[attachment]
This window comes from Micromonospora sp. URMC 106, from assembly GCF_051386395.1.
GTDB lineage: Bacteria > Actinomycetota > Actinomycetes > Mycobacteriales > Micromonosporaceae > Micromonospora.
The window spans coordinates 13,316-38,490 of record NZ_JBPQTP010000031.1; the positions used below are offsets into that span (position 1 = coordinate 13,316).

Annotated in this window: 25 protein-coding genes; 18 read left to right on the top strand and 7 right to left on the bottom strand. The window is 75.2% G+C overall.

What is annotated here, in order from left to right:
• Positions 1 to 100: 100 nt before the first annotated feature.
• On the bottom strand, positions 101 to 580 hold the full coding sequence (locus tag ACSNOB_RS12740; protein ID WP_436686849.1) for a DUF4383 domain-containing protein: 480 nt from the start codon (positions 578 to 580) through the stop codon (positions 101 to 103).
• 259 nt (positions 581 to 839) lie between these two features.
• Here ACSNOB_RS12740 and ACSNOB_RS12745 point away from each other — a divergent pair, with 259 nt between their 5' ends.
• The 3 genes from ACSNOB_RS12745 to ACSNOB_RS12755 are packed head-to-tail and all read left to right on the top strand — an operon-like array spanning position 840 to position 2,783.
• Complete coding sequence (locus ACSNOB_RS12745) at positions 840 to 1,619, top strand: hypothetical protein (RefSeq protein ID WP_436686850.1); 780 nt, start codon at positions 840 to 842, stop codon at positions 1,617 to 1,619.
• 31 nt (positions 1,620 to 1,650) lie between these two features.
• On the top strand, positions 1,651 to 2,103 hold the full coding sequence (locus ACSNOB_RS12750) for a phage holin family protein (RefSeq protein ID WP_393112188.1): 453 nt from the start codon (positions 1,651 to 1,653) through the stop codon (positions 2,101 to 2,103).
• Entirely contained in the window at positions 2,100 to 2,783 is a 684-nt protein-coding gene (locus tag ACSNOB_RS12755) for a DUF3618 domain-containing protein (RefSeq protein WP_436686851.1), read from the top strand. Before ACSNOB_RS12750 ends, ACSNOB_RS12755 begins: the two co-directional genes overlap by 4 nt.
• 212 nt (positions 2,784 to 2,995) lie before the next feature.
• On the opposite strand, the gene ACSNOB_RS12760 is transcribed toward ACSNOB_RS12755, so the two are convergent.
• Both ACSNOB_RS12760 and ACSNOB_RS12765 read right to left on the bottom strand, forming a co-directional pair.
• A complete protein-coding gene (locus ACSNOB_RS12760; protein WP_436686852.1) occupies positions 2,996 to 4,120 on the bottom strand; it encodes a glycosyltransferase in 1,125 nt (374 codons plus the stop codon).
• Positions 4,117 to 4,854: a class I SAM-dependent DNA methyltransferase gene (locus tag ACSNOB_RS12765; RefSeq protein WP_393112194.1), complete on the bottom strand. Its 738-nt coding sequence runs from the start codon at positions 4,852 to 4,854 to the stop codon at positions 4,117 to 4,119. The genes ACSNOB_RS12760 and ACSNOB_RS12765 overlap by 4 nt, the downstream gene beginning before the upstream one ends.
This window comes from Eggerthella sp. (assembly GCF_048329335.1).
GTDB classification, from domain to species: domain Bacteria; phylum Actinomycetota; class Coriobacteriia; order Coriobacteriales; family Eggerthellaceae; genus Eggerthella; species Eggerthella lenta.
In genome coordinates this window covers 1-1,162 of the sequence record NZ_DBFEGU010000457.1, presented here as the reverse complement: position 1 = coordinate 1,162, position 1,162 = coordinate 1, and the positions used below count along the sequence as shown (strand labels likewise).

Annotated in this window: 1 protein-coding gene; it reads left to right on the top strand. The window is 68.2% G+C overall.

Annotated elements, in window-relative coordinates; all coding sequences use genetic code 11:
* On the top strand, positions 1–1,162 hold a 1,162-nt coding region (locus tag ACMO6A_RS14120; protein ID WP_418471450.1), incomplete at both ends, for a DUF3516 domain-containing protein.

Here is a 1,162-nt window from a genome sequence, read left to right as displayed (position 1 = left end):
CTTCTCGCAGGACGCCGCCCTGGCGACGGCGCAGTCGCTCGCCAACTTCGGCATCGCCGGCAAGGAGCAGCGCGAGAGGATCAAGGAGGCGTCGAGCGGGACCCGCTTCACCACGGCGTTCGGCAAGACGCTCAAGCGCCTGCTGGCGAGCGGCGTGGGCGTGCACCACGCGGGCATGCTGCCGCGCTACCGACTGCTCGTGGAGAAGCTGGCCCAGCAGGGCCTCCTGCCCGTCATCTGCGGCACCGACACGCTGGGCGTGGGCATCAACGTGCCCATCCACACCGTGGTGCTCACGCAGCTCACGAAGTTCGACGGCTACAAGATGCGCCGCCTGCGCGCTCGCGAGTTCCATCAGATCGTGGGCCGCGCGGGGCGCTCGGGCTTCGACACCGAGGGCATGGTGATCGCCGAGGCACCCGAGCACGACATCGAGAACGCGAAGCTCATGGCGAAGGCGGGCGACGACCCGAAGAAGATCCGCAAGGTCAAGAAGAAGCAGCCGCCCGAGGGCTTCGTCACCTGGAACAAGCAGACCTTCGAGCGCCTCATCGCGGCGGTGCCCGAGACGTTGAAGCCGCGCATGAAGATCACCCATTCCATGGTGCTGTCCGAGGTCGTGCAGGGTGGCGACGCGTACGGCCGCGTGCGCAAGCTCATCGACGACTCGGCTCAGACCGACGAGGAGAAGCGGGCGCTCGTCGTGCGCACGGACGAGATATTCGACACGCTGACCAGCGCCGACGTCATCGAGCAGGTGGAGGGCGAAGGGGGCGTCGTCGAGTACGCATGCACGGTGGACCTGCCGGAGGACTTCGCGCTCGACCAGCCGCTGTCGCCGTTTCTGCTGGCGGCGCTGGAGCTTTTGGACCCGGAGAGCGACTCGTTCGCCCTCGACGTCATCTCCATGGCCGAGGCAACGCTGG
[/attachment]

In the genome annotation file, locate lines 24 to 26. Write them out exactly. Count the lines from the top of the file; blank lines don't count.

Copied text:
Annotated elements, in window-relative coordinates; all coding sequences use genetic code 11:
* On the top strand, positions 1–1,162 hold a 1,162-nt coding region (locus tag ACMO6A_RS14120; protein ID WP_418471450.1), incomplete at both ends, for a DUF3516 domain-containing protein.

Here is a 1,162-nt window from a genome sequence, read left to right as displayed (position 1 = left end):